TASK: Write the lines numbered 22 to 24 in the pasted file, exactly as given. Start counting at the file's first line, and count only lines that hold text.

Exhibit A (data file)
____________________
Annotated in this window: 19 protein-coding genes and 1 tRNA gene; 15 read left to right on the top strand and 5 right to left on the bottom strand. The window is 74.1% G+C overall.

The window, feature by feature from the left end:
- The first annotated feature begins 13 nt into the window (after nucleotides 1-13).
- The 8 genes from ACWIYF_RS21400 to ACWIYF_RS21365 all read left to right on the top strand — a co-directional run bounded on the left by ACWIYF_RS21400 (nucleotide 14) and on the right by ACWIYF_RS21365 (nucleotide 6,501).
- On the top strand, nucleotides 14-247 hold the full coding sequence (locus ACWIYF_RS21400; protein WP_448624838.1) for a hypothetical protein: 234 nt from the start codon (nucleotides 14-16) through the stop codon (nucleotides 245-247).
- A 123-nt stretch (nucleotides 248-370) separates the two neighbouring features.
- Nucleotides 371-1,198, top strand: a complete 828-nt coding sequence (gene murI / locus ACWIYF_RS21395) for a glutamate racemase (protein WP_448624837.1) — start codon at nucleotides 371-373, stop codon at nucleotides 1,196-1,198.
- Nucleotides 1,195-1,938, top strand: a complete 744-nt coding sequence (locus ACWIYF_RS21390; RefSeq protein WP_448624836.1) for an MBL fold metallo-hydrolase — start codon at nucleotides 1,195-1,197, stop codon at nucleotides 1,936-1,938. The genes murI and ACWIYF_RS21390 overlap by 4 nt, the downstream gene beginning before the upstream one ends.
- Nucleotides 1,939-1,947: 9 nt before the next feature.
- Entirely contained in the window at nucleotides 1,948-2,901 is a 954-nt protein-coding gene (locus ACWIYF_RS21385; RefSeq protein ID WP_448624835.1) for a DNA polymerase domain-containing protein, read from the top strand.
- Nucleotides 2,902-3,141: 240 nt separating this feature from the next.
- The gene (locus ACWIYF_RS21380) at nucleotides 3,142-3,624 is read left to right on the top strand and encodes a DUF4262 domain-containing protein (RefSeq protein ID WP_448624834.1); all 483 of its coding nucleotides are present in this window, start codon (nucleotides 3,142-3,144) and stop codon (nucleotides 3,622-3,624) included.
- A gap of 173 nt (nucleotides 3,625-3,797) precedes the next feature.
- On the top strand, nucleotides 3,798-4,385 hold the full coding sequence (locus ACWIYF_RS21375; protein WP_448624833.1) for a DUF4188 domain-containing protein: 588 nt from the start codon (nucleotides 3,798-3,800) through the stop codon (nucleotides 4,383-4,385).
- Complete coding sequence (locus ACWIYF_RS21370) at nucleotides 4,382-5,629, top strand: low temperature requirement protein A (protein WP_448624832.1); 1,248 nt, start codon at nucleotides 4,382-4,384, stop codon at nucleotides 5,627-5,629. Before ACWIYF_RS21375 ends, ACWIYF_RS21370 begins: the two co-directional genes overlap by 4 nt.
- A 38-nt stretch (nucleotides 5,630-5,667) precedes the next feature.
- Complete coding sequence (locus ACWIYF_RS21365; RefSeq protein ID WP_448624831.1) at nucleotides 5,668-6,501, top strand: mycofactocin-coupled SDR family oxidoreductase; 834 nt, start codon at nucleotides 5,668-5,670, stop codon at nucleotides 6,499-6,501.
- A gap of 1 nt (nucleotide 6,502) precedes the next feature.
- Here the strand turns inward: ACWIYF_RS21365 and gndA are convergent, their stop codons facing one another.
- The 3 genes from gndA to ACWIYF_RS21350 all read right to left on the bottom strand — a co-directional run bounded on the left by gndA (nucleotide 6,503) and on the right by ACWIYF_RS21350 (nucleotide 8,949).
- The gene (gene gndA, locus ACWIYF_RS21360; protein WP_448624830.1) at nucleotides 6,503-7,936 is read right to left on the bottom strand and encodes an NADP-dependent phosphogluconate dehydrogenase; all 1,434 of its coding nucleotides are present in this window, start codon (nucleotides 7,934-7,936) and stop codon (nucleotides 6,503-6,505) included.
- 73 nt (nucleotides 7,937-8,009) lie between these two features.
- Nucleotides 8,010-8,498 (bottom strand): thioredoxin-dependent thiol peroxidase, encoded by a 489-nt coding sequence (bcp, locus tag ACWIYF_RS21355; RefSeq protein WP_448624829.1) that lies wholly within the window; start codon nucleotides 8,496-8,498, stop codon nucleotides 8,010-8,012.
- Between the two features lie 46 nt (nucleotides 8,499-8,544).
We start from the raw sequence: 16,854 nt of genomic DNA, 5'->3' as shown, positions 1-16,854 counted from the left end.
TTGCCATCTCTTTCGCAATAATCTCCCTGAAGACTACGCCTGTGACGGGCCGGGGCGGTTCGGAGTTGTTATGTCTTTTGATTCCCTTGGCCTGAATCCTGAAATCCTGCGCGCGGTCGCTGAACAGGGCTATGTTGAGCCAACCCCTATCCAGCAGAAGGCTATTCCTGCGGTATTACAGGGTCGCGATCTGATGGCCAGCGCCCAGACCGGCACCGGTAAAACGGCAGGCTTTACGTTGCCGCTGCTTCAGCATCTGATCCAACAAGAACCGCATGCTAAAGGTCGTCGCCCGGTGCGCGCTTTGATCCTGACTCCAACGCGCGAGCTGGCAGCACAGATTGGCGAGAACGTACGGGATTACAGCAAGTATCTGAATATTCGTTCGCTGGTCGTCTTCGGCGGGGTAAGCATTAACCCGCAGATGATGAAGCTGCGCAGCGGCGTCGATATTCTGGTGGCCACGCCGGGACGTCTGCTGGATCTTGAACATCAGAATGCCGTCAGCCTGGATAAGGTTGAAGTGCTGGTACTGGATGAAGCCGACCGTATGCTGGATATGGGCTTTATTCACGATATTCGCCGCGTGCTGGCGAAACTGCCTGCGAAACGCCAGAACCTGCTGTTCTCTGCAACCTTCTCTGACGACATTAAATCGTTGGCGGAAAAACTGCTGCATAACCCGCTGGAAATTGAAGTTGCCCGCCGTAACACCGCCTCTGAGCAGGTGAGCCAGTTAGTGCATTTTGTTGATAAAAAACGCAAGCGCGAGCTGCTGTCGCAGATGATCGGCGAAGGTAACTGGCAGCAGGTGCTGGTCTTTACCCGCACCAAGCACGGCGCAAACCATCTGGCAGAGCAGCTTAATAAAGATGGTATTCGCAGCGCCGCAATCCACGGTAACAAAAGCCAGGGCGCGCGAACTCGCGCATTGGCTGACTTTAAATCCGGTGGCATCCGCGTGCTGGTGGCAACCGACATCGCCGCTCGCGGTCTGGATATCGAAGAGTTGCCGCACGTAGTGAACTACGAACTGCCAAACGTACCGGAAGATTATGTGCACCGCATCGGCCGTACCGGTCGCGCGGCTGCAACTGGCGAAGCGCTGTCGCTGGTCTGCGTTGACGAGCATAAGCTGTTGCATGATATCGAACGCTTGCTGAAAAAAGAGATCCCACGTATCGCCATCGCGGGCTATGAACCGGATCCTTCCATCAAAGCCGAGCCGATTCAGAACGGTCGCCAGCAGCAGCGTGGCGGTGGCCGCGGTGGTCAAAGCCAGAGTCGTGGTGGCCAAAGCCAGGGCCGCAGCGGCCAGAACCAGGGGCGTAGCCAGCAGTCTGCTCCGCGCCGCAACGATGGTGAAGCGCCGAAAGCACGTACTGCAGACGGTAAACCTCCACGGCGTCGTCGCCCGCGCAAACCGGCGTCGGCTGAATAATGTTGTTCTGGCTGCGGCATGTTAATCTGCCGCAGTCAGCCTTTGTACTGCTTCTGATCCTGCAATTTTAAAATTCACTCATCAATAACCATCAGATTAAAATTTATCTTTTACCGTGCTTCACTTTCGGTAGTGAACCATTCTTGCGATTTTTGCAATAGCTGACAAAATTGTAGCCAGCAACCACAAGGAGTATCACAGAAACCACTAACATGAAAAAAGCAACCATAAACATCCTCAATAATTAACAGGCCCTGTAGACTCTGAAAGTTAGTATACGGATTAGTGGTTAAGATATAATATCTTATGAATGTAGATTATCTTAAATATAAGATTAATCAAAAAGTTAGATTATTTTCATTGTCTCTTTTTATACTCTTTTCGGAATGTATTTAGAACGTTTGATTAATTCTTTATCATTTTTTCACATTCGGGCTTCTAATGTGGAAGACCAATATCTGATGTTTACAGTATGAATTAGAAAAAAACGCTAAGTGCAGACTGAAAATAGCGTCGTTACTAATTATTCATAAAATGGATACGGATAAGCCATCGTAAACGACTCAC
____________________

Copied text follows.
- 73 nt (nucleotides 7,937-8,009) lie between these two features.
- Nucleotides 8,010-8,498 (bottom strand): thioredoxin-dependent thiol peroxidase, encoded by a 489-nt coding sequence (bcp, locus tag ACWIYF_RS21355; RefSeq protein WP_448624829.1) that lies wholly within the window; start codon nucleotides 8,496-8,498, stop codon nucleotides 8,010-8,012.
- Between the two features lie 46 nt (nucleotides 8,499-8,544).